sdx <- sd(x)
minval <- min(x)
l_025 <- quantile(x, probs=0.025)
u_975 <- quantile(x, probs=0.975)
maxval <- max(x)
totn <- length(x)
res <- c(sdx,minval,l_025,u_975,maxval,totn)
return(res)
}

treat_count <- function(rp){
# Calculating the treatment effect based on permutations
keep_vars <- !( names(rp[[2]]) %in% c("Year","Group") )
out_names <- names(rp[[2]])[keep_vars][1:(sum(keep_vars)-1)]
loc_dat <- rp[[2]][,keep_vars]
agg_treat <- aggregate(. ~ Type, data = loc_dat, FUN=sum)
n_cols <- 2:dim(agg_treat)[2]
n_rows <- 2:nrow(agg_treat)
dif <- agg_treat[rep(1,max(n_rows)-1),n_cols] - agg_treat[n_rows,n_cols]
dif\$Const <- 1
stats <- aggregate(. ~ Const, data = dif, FUN=agg_fun)
v_names <- c("se","min","low025","up975","max","totperm")
long_stats <- reshape(stats,direction='long',idvar = "Const",
varying=list(2:ncol(stats)),
v.names=v_names, times=out_names)
# Add back in the original stats
long_stats <- long_stats[,v_names]
rownames(long_stats) <- 1:nrow(long_stats)
long_stats\$observed <- t(agg_treat[1,n_cols])[,1]
long_stats\$outcome <- out_names
ord_vars <- c('outcome','observed',v_names)
return(long_stats[,ord_vars])
}

treat_count(res_prop)``````

So that is the cumulative total effect of the intervention. This is more similar to the WDD test (Wheeler & Ratcliffe, 2018), but since the pre-time period is matched perfectly, just is the differences in the post time periods. And here it uses the permutations to estimate the error, not any Poisson approximation.

But I often see folks concerned about the effects further out in time for synthetic control studies. So here is a graph that just looks at the instant effects for each time period, showing the difference via the permutation lines:

``````# GGPLOT graphs, individual lines
library(ggplot2)
perm_data <- res_prop[[2]]
# Ordering factors to get the treated line on top
perm_data\$Group <- factor(perm_data\$Group, c("Permutations","Treatment Effect"))
perm_data\$Type <- factor(perm_data\$Type, rev(unique(perm_data\$Type)))
pro_perm <- ggplot(data=perm_data,aes(x=Year,y=i_felony,group=Type,color=Group,size=Group)) +
geom_line() +
scale_color_manual(values=c('grey','red')) + scale_size_manual(values=c(0.5,2)) +
geom_vline(xintercept=12) + theme_bw() +
labs(x=NULL,y='Felony Difference from Control') +
scale_x_continuous(minor_breaks=NULL, breaks=1:16) +
scale_y_continuous(breaks=seq(-10,10,2), minor_breaks=NULL) +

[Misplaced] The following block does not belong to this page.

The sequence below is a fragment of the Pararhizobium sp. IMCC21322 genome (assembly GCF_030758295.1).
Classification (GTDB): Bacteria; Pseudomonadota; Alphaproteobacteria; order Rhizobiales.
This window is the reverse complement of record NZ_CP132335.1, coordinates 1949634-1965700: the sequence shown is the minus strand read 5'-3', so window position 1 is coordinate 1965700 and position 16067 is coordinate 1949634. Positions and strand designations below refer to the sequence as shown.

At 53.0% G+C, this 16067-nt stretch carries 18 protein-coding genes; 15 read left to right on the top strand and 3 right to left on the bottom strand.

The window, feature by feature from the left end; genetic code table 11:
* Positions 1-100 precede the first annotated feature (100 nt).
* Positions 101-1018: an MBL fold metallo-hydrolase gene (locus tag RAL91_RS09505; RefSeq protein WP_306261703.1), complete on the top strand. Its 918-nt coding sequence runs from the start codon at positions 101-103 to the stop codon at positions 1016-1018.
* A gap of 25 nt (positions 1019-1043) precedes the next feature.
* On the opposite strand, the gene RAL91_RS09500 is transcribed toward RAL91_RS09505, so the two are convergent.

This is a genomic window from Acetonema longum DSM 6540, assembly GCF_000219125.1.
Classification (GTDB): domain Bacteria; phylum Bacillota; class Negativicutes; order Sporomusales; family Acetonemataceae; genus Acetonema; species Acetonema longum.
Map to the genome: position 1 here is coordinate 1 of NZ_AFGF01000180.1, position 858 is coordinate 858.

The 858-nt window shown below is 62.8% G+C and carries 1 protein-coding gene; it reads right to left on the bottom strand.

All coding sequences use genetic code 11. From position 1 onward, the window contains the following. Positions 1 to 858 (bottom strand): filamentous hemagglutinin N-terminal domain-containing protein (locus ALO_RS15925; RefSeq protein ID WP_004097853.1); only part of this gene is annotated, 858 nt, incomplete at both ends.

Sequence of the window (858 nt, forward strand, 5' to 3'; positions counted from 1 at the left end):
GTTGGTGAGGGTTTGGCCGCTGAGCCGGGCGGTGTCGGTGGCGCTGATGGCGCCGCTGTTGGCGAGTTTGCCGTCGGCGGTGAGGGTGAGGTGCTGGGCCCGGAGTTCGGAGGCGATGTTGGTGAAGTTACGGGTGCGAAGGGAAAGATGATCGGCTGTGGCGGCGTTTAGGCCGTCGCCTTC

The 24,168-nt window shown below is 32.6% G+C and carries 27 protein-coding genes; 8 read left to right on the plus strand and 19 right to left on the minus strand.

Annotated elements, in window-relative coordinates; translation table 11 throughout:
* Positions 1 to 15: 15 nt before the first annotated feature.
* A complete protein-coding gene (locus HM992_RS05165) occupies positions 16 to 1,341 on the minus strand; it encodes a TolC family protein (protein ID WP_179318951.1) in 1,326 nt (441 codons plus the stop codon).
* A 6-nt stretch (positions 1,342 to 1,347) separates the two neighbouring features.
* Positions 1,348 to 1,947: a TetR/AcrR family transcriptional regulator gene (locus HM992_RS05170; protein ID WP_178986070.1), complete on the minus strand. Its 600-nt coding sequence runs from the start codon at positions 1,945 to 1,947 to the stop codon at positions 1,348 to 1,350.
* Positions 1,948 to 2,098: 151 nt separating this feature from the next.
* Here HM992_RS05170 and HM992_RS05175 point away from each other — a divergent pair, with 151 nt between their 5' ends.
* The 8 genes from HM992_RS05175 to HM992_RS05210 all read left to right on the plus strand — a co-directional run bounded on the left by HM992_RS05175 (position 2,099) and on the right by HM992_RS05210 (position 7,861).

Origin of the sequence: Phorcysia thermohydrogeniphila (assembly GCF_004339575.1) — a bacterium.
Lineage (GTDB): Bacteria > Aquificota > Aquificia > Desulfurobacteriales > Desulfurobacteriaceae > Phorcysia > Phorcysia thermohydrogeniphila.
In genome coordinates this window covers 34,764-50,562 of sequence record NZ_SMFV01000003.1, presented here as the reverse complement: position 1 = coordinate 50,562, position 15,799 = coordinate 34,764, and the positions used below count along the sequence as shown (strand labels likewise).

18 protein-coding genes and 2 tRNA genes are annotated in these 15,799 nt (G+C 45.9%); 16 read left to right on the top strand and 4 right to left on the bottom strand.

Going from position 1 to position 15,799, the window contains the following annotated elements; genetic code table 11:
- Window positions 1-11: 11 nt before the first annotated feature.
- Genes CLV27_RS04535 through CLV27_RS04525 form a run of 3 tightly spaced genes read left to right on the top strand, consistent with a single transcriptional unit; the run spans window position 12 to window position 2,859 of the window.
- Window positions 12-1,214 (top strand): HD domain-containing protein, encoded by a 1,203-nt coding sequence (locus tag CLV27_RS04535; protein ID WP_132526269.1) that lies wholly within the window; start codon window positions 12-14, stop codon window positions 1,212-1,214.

theme(panel.grid.major = element_line(linetype="dashed"), legend.title= element_blank(),
legend.position = c(0.2,0.8), legend.background = element_rect(linetype="solid", color="black")) +
theme(text = element_text(size=16), axis.title.y=element_text(margin=margin(0,10,0,0)))``````

And I also like looking at this for the cumulative effects as well, which you can see with the permutation lines widen over time.

``````# Cumulative vs Pointwise
perm_data\$csum_felony <- ave(perm_data\$i_felony, perm_data\$Type, FUN=cumsum)
pro_cum  <- ggplot(data=perm_data,aes(x=Year,y=csum_felony,group=Type,color=Group,size=Group)) +
geom_line() +
scale_color_manual(values=c('grey','red')) + scale_size_manual(values=c(0.5,2)) +
geom_vline(xintercept=12) + theme_bw() +
labs(x=NULL,y='Felony Difference from Control Cumulative') +
scale_x_continuous(minor_breaks=NULL, breaks=1:16) +
scale_y_continuous(breaks=seq(-20,20,5), minor_breaks=NULL) +
theme(panel.grid.major = element_line(linetype="dashed"), legend.title= element_blank(),
legend.position = c(0.2,0.8), legend.background = element_rect(linetype="solid", color="black")) +
theme(text = element_text(size=16), axis.title.y=element_text(margin=margin(0,10,0,0)))``````

If you do a ton of permutations (say 999 instead of 99), it would likely make more sense to do a fan chart type error bars and show areas of different percentiles instead of each individual line (Yim et al., 2020).

I will need to slate a totally different blog post to discuss instant vs cumulative effects for time series analysis. Been peer-reviewing quite a few time series analyses of Covid and crime changes – most everyone only focuses on instant changes, and does not calculate cumulative changes. See for example estimating excess deaths for the Texas winter storm power outage (Aldhous et al., 2021). Folks could do similar analyses for short term crime interventions. Jerry has a good example of using the Causal Impact package to estimate cumulative effects for a gang takedown intervention (Ratcliffe et al., 2017) for one criminal justice example I am familiar with.

Again for folks feel free to ask me anything. I may not always be able to do as deep a dive as this, but always feel free to reach out.

# References

1. #### Robert

/  May 16, 2022

Hi Andrew,

Just a quick question for you! From the case study you performed a microsynth I understand that we have two causal relationships we want to discuss.

The first is: i_felony = TotalPop + HISPANIC + Males_1521 + FHHPerc+BlackPerc & the second is: i_misdemea= TotalPop + HISPANIC + Males_1521 + FHHPerc+BlackPerc

How would we go about obtaining the outcome point estimates that a typical regression would output? Would they be just running your 3rd last code chuck and thus the estimates for the outcome variables i_felony and i_misdemea be -10.49 and -21.24?

Thanks!

• #### apwheele

/  May 16, 2022

Not exactly sure what your question is Robert. The point estimates you noted are:

Observed – E[Crime]

where E[Crime], “expected crime”, is estimated via the synthetic control areas (constructed from demographics + pre-intervention trends). And the standard errors are estimated via a permutation approach, where we shuffle what micro areas are assigned treatment, redo the whole analysis, and see how much E[Crime] varies over the permutations.

When you say “point estimates that a typical regression would output”, I am thinking about coefficients on the right hand side. This isn’t quite the same, the demographics are matched to be 100% the same for this sample.

You might check out this other blog post I did, showing how to use lasso regression to estimate synthetic control, https://andrewpwheeler.com/2019/12/06/using-regularization-to-generate-synthetic-controls-and-conformal-prediction-for-significance-tests/, to see how the weights can be related to regression. They are not a 100% map to one another though.